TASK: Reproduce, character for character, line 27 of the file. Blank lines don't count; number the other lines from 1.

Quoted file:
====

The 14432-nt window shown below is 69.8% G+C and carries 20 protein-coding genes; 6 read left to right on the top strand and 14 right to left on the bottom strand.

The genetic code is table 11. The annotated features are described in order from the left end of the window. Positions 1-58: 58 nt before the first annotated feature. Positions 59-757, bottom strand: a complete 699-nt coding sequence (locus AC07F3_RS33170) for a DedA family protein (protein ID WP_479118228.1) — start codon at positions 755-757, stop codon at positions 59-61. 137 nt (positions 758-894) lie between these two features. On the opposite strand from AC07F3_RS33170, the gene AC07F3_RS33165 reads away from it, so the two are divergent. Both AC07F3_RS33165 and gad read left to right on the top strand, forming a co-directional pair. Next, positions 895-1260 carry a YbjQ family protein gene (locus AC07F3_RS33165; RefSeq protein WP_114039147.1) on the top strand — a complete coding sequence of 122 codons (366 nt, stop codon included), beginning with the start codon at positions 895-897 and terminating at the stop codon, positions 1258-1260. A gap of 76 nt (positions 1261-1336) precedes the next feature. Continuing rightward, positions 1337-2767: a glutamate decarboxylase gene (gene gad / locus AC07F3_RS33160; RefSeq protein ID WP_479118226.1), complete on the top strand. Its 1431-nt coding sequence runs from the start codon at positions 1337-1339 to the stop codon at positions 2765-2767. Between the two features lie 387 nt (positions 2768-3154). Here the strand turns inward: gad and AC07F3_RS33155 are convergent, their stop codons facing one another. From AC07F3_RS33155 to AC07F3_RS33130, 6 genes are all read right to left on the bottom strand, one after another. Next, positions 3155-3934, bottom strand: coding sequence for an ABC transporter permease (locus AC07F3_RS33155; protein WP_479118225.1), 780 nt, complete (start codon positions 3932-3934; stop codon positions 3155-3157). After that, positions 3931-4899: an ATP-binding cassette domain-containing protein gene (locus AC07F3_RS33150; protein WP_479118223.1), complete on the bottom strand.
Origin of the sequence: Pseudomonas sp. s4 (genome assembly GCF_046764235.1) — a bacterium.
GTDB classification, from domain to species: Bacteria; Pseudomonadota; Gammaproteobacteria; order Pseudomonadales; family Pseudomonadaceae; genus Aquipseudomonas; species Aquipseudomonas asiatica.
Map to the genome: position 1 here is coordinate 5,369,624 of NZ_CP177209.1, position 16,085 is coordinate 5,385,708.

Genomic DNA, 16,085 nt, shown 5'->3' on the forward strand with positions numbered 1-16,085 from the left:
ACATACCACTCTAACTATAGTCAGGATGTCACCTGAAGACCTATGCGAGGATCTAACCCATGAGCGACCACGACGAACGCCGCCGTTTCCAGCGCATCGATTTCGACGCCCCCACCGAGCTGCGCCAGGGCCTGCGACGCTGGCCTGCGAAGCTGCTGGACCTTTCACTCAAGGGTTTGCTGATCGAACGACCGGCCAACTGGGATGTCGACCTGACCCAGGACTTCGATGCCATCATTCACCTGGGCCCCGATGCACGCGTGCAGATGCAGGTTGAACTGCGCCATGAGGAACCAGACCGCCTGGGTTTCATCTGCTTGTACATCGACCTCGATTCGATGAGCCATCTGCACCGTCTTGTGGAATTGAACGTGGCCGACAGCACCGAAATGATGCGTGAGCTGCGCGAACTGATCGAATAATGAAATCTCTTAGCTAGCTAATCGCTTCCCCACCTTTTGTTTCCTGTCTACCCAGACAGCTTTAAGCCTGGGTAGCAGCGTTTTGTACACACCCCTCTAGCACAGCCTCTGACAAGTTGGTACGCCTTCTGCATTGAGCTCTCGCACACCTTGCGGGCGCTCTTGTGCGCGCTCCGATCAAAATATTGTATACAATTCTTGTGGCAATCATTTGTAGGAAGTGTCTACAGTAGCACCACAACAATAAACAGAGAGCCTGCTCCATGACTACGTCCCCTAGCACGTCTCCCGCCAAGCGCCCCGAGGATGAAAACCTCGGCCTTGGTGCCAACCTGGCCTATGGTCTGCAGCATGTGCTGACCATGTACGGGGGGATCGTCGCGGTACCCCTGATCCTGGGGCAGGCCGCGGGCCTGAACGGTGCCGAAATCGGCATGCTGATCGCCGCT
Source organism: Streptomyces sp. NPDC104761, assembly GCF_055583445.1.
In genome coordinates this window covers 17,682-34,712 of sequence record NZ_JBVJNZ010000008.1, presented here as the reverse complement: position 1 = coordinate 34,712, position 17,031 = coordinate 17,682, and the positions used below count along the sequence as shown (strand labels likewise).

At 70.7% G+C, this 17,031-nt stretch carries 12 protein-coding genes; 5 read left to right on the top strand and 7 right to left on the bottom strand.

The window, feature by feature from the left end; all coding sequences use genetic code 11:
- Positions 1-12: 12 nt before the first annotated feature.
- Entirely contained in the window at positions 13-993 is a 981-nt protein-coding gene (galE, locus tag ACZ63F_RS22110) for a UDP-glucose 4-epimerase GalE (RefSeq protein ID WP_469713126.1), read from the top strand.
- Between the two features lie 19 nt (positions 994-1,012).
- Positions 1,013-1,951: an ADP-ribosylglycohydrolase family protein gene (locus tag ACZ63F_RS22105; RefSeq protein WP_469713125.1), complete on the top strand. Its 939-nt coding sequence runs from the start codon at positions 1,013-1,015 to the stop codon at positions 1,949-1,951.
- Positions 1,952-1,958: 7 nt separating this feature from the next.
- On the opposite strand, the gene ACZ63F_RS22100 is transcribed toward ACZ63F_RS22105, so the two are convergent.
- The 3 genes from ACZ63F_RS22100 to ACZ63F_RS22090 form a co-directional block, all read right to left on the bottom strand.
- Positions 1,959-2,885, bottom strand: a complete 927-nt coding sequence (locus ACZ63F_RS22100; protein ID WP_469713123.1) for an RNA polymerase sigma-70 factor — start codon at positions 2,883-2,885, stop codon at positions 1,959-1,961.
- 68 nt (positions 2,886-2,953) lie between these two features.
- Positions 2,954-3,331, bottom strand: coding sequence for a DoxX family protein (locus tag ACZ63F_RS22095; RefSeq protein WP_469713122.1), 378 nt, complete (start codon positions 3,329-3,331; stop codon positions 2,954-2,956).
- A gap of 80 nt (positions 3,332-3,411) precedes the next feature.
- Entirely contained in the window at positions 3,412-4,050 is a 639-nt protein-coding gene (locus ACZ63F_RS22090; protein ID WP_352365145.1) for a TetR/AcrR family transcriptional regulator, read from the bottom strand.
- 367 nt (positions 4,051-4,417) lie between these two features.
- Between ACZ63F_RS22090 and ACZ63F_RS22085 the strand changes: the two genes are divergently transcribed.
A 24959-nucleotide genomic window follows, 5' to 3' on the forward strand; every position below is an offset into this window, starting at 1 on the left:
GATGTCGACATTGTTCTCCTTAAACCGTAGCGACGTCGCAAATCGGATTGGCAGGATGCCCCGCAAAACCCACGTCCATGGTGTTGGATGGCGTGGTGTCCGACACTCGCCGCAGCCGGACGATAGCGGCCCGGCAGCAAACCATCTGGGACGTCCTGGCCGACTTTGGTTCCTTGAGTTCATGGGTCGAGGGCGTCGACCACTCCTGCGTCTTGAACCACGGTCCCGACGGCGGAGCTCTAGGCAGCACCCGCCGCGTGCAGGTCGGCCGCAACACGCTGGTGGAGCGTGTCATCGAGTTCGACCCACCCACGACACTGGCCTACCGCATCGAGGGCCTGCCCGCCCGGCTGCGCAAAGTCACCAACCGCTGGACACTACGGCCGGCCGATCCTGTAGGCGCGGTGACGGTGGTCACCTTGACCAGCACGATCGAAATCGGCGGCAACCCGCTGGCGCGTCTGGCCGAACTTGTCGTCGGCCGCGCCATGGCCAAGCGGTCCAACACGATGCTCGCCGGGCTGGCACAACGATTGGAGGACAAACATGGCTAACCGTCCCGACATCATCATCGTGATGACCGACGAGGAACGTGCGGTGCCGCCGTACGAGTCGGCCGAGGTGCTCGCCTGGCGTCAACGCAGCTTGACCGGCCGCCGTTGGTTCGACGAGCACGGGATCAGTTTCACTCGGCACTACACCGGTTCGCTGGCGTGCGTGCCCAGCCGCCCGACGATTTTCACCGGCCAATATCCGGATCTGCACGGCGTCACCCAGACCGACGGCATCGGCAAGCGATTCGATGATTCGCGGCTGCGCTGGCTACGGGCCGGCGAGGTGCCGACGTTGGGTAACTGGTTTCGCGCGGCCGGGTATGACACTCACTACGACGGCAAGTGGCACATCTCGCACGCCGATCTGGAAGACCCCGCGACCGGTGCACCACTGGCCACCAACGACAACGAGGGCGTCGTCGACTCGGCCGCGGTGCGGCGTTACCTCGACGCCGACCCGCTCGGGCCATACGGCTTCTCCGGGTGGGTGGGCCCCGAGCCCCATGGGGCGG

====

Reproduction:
GATGTCGACATTGTTCTCCTTAAACCGTAGCGACGTCGCAAATCGGATTGGCAGGATGCCCCGCAAAACCCACGTCCATGGTGTTGGATGGCGTGGTGTCCGACACTCGCCGCAGCCGGACGATAGCGGCCCGGCAGCAAACCATCTGGGACGTCCTGGCCGACTTTGGTTCCTTGAGTTCATGGGTCGAGGGCGTCGACCACTCCTGCGTCTTGAACCACGGTCCCGACGGCGGAGCTCTAGGCAGCACCCGCCGCGTGCAGGTCGGCCGCAACACGCTGGTGGAGCGTGTCATCGAGTTCGACCCACCCACGACACTGGCCTACCGCATCGAGGGCCTGCCCGCCCGGCTGCGCAAAGTCACCAACCGCTGGACACTACGGCCGGCCGATCCTGTAGGCGCGGTGACGGTGGTCACCTTGACCAGCACGATCGAAATCGGCGGCAACCCGCTGGCGCGTCTGGCCGAACTTGTCGTCGGCCGCGCCATGGCCAAGCGGTCCAACACGATGCTCGCCGGGCTGGCACAACGATTGGAGGACAAACATGGCTAACCGTCCCGACATCATCATCGTGATGACCGACGAGGAACGTGCGGTGCCGCCGTACGAGTCGGCCGAGGTGCTCGCCTGGCGTCAACGCAGCTTGACCGGCCGCCGTTGGTTCGACGAGCACGGGATCAGTTTCACTCGGCACTACACCGGTTCGCTGGCGTGCGTGCCCAGCCGCCCGACGATTTTCACCGGCCAATATCCGGATCTGCACGGCGTCACCCAGACCGACGGCATCGGCAAGCGATTCGATGATTCGCGGCTGCGCTGGCTACGGGCCGGCGAGGTGCCGACGTTGGGTAACTGGTTTCGCGCGGCCGGGTATGACACTCACTACGACGGCAAGTGGCACATCTCGCACGCCGATCTGGAAGACCCCGCGACCGGTGCACCACTGGCCACCAACGACAACGAGGGCGTCGTCGACTCGGCCGCGGTGCGGCGTTACCTCGACGCCGACCCGCTCGGGCCATACGGCTTCTCCGGGTGGGTGGGCCCCGAGCCCCATGGGGCGG